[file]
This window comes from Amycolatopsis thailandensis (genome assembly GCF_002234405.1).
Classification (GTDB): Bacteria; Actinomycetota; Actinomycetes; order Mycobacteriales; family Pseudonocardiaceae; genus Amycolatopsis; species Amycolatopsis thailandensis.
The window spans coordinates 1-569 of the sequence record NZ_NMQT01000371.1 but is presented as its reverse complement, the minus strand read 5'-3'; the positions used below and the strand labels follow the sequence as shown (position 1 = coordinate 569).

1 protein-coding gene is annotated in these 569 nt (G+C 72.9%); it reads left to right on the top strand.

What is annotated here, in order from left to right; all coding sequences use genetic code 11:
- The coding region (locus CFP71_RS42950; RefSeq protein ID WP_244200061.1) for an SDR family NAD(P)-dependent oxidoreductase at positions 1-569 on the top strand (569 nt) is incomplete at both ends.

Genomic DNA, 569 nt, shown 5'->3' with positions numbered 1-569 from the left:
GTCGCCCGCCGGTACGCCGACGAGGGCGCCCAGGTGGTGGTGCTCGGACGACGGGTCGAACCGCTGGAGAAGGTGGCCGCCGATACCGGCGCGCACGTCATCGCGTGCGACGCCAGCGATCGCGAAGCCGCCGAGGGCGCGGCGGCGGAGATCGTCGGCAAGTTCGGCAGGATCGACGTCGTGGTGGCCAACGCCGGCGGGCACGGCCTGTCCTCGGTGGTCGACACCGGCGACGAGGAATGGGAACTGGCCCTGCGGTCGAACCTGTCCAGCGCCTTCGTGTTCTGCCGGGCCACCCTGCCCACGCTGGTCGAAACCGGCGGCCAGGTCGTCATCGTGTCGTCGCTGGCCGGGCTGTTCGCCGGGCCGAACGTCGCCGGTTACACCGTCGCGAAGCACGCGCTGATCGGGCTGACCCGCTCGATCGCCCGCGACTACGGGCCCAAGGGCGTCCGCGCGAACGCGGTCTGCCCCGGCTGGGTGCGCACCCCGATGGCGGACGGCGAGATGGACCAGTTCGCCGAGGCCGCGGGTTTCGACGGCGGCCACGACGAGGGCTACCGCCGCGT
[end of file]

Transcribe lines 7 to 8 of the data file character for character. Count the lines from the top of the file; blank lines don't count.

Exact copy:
Genomic DNA, 569 nt, shown 5'->3' with positions numbered 1-569 from the left:
GTCGCCCGCCGGTACGCCGACGAGGGCGCCCAGGTGGTGGTGCTCGGACGACGGGTCGAACCGCTGGAGAAGGTGGCCGCCGATACCGGCGCGCACGTCATCGCGTGCGACGCCAGCGATCGCGAAGCCGCCGAGGGCGCGGCGGCGGAGATCGTCGGCAAGTTCGGCAGGATCGACGTCGTGGTGGCCAACGCCGGCGGGCACGGCCTGTCCTCGGTGGTCGACACCGGCGACGAGGAATGGGAACTGGCCCTGCGGTCGAACCTGTCCAGCGCCTTCGTGTTCTGCCGGGCCACCCTGCCCACGCTGGTCGAAACCGGCGGCCAGGTCGTCATCGTGTCGTCGCTGGCCGGGCTGTTCGCCGGGCCGAACGTCGCCGGTTACACCGTCGCGAAGCACGCGCTGATCGGGCTGACCCGCTCGATCGCCCGCGACTACGGGCCCAAGGGCGTCCGCGCGAACGCGGTCTGCCCCGGCTGGGTGCGCACCCCGATGGCGGACGGCGAGATGGACCAGTTCGCCGAGGCCGCGGGTTTCGACGGCGGCCACGACGAGGGCTACCGCCGCGT